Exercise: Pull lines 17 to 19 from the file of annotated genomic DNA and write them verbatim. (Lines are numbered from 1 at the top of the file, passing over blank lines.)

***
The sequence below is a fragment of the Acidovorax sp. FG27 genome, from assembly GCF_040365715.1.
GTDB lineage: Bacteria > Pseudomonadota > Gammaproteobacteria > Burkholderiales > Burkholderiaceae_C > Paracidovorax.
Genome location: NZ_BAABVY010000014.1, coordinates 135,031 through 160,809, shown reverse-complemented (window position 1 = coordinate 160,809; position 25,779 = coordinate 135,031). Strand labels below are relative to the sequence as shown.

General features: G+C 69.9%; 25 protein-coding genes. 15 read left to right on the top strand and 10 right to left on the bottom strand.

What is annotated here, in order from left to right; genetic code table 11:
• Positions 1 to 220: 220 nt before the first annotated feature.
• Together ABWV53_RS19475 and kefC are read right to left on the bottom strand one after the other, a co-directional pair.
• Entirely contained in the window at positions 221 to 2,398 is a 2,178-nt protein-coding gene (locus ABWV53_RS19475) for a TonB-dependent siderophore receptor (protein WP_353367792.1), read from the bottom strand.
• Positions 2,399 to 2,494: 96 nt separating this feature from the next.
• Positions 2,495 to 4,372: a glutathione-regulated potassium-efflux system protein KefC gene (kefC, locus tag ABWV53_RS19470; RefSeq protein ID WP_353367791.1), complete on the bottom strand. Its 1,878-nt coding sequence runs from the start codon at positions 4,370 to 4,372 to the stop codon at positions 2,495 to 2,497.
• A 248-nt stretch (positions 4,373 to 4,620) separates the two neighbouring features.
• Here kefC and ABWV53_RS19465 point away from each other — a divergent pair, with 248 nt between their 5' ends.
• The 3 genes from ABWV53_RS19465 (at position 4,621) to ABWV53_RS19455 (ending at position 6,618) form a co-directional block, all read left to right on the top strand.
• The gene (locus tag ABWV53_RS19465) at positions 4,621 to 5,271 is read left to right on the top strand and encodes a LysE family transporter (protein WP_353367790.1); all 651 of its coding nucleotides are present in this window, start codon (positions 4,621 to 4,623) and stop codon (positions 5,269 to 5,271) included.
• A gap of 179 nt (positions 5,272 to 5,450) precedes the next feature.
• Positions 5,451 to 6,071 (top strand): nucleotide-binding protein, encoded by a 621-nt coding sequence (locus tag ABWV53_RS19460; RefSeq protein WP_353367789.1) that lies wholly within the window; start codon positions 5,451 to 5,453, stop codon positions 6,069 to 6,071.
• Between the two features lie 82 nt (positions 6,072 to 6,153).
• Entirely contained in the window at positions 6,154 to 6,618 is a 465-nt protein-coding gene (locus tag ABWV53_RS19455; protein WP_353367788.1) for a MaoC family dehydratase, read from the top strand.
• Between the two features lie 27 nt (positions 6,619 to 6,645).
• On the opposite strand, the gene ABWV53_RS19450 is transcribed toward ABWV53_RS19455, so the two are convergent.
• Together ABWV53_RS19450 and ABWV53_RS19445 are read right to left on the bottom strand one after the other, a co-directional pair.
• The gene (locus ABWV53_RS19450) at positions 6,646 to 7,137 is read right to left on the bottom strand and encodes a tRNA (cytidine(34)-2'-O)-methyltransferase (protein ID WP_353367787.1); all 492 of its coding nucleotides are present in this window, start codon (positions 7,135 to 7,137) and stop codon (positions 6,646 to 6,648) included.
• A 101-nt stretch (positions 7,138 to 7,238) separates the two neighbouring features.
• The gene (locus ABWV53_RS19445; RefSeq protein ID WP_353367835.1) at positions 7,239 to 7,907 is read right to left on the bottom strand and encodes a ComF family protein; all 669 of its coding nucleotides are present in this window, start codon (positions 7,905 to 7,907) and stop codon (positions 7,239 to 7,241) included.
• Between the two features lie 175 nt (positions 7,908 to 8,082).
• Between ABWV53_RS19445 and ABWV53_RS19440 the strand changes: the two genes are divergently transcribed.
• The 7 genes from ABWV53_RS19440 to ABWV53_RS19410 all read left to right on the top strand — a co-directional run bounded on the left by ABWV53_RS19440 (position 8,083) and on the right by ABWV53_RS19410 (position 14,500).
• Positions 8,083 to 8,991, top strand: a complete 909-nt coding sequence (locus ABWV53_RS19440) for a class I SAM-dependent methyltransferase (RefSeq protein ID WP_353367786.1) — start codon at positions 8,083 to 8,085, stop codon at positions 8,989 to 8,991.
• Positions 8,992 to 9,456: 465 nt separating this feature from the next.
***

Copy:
• Between the two features lie 82 nt (positions 6,072 to 6,153).
• Entirely contained in the window at positions 6,154 to 6,618 is a 465-nt protein-coding gene (locus tag ABWV53_RS19455; protein WP_353367788.1) for a MaoC family dehydratase, read from the top strand.
• Between the two features lie 27 nt (positions 6,619 to 6,645).